i LOVE airplanes of the World War II, but my favorite has to be the B-17. it's been my favorite ever since i saw the movie Memphis Belle when i was a little kid. i saw one flying in formation with a B-24 down the shore a few summers ago. i am huge on World War II aircraft, it's probably the biggest reason why i got into r/c. could probably tell you every single fighter/bomber/ground attack/recon/transport of every major nation in World War II :)

Octavius 07-09-2011 06:57 AM

I never really took it seriously but now that I have one really starting to fall in love with the P-47 (bubbletop).

FlyWheel 07-10-2011 02:15 AM


Originally Posted by Arkitexas
My favorite is the P-51D Mustang, but then I'm very biased as you can see in my Avatar... that's my dad in India/Burma 1944/45. The plane is the TEXAS KITTEN.

The following is a letter I found in my dad's files. It was sent to him by another WWII P-51 pilot. I previously posted it in another forum but thought others here might find it as stirring as I did.

A P-51 Story

It was noon on a Sunday as I recall, the day a Mustang P-51 was to take to the air. They said it had flown in during the night from some US airport, the pilot had been tired.

I marveled at the size of the plane dwarfing the Pipers and Canucks tied down by her, it was much larger than in the movies. She glistened in the sun like a bulwark of security from days gone by.
The pilot arrived by cab paid the driver then stepped into the flight lounge. He was an older man, his wavy hair was grey and tossed .. looked like it might have been combed, ... say, around the turn of the century. His bomber jacket was checked, creased, and worn, it smelled old and genuine. Old Glory was prominently sewn to its shoulders. He projected a quiet air of proficiency and pride devoid of arrogance. He filed a quick flight plan to Montreal (Expo-67, Air Show) then walked across the tarmac.

After taking several minutes to perform his walk-around check the pilot returned to the flight lounge to ask if anyone would be available to stand by with fire extinguishers while he "flashed the old bird up .. just to be safe." Though only 12 at the time I was allowed to stand by with an extinguisher after brief instruction on its use --"If you see a fire point then pull this lever!" I later became a firefighter, but that's another story.

The air around the exhaust manifolds shimmered like a mirror from fuel fumes as the huge prop started to rotate. One manifold, then another, and yet another barked --I stepped back with the others. In moments the Packard-built Merlin engine came to life with a thunderous roar, blue flames knifed from her manifolds. I looked at the others' faces, there was no concern. I lowered the bell of my extinguisher. One of the guys signaled to walk back to the lounge, we did.

Several minutes later we could hear the pilot doing his pre flight run-up. He'd taxied to the end of runway 19, out of sight. All went quiet for several seconds, we raced from the lounge to the second story deck to see if we could catch a glimpse of the P-51 as she started down the runway, we could not. There we stood, eyes fixed to a spot half way down 19. Then a roar ripped across the field, much louder than before, like a furious hell spawn set loose --something mighty this way was coming.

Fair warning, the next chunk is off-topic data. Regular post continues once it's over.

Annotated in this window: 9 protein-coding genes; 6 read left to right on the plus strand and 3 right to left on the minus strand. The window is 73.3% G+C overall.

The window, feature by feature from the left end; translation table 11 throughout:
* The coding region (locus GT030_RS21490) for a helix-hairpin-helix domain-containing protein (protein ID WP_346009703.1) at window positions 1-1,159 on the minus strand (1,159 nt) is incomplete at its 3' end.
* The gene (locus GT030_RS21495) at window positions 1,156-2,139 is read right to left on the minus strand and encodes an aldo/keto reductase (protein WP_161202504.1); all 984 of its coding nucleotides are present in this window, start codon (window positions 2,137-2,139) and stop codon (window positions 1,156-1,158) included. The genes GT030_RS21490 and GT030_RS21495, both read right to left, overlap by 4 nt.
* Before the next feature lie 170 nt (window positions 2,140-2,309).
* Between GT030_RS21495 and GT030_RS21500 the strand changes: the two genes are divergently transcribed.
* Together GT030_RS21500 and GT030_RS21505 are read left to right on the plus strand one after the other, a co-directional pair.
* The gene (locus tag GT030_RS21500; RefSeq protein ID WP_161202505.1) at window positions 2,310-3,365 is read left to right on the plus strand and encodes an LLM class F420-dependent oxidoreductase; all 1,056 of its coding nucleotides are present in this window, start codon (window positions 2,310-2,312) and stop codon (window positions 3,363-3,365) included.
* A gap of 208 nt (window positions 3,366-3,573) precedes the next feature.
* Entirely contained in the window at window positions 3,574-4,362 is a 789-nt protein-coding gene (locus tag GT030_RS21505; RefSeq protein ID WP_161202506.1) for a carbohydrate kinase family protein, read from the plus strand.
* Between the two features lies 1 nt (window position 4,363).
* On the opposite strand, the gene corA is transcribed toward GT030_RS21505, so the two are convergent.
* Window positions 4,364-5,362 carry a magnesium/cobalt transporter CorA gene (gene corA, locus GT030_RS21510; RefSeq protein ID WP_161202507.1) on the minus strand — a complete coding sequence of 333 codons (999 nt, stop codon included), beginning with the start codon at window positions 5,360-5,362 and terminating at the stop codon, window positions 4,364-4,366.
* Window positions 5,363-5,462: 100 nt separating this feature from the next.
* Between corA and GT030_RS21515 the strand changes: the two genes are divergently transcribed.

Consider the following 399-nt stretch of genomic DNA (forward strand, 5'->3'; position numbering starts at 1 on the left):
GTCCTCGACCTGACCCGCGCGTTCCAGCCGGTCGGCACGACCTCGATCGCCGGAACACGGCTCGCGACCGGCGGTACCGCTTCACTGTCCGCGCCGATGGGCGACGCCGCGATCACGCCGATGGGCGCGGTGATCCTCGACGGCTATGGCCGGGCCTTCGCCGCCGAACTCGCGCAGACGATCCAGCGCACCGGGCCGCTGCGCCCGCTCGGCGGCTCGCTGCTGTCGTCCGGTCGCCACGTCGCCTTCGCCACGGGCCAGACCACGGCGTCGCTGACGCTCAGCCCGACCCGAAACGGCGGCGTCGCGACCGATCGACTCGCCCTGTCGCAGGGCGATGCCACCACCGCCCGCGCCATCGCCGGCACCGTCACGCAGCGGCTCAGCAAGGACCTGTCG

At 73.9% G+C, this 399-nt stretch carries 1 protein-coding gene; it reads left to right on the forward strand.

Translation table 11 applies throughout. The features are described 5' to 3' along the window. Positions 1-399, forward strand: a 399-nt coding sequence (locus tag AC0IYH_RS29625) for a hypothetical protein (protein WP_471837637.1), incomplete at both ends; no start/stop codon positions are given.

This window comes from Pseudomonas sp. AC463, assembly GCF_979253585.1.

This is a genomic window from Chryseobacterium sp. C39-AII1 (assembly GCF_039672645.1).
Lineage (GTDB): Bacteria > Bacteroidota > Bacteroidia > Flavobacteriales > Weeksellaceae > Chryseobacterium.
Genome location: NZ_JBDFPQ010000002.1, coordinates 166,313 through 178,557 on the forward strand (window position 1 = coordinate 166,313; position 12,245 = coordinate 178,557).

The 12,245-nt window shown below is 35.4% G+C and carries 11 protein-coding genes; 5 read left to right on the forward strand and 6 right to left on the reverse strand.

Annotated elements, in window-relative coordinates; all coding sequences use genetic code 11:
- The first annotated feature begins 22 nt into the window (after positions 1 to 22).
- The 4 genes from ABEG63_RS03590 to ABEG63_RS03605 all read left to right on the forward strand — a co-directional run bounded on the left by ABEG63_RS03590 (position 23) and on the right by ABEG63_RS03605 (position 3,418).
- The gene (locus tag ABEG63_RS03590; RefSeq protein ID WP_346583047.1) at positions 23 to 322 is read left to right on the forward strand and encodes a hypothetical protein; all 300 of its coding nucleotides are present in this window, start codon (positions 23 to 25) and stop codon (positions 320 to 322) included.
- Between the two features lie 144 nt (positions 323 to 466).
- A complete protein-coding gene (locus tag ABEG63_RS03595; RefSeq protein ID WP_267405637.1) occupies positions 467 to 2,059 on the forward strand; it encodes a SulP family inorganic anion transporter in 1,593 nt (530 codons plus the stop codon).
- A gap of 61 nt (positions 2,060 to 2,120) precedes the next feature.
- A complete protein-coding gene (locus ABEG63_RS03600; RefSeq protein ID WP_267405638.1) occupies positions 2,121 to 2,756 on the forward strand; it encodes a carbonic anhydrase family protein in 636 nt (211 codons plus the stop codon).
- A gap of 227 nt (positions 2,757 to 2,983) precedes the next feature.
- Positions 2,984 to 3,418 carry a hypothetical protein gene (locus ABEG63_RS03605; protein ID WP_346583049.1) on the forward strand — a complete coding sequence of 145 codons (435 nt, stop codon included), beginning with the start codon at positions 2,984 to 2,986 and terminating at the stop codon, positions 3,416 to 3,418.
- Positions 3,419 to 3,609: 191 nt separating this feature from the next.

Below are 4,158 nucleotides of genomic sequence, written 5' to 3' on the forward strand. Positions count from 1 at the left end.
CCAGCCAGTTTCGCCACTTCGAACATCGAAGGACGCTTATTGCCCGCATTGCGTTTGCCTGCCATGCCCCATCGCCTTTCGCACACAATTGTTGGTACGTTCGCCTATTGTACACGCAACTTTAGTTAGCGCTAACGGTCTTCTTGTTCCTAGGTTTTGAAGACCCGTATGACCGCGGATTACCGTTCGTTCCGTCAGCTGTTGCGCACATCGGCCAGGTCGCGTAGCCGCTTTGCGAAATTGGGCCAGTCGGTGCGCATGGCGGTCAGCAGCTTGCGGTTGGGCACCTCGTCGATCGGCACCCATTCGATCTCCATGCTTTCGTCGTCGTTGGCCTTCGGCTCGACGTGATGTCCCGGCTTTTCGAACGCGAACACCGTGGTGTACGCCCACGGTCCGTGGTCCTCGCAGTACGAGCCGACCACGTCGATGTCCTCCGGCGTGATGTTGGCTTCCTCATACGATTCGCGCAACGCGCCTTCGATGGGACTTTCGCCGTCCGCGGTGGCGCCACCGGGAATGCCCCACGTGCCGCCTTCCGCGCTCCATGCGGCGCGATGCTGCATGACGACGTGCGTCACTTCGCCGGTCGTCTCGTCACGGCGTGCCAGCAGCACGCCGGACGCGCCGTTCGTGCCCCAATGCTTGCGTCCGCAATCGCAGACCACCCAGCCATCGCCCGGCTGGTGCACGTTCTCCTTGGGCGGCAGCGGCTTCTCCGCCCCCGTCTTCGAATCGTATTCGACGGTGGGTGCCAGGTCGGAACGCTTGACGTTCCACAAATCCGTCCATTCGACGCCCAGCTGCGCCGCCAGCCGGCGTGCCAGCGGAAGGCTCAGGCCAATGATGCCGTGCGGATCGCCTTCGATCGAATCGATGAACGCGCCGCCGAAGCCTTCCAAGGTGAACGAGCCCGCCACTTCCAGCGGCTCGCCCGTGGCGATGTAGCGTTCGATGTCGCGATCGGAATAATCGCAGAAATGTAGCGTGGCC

"Listen to that thing!" Said the controller. In seconds the Mustang burst into our line of sight. Its tail was already off and it was moving faster than anything I'd ever seen by that point on 19. Two thirds the way down 19 the Mustang was airborne with her gear going up. The prop tips were supersonic; we clasped our ears as the Mustang climbed hellish fast into the circuit to be eaten up by the dog-day haze.

We stood for a few moments in stunned silence trying to digest what we'd just seen. The radio controller rushed by me to the radio. "Kingston radio calling Mustang?" He looked back to us as he waited for an acknowledgment. The radio crackled, "Kingston radio, go ahead." "Roger Mustang. Kingston radio would like to advise the circuit is clear for a low level pass." I stood in shock because the controller had, more or less, just asked the pilot to return for an impromptu air show!

The controller looked at us. "What?" He asked. "I can't let that guy go without asking ... I couldn't forgive myself!" The radio crackled once again, "Kingston radio, do I have permission for a low level pass, east to west, across the field?" "Roger Mustang, the circuit is clear for an east to west pass." "Roger, Kingston radio, we're coming out of 3000 feet, stand by." We rushed back onto the second-story deck, eyes fixed toward the eastern haze.

The sound was subtle at first, a high-pitched whine, a muffled screech, a distant scream. Moments later the P-51 burst through the haze .. her airframe straining against positive Gs and gravity, wing tips spilling contrails of condensed air, prop-tips again supersonic as the burnished bird blasted across the eastern margin of the field shredding and tearing the air.

At about 400 Mph and 150 yards from where we stood she passed with an old American pilot saluting ... imagine ... a salute. I felt like laughing, I felt like crying, she glistened, she screamed, the building shook, my heart pounded ... then the old pilot pulled her up ... and rolled, and rolled, and rolled out of sight into the broken clouds and indelibly into my memory.

I've never wanted to be an American more than on that day. It was a time when many nations in the world looked to America as their big brother, a steady and even-handed beacon of security who navigated difficult political water with grace and style; not unlike the pilot who'd just flown into my memory. He was proud, not arrogant, humble, not a braggart, old and honest projecting an aura of America at its best. That America will return one day, I know it will.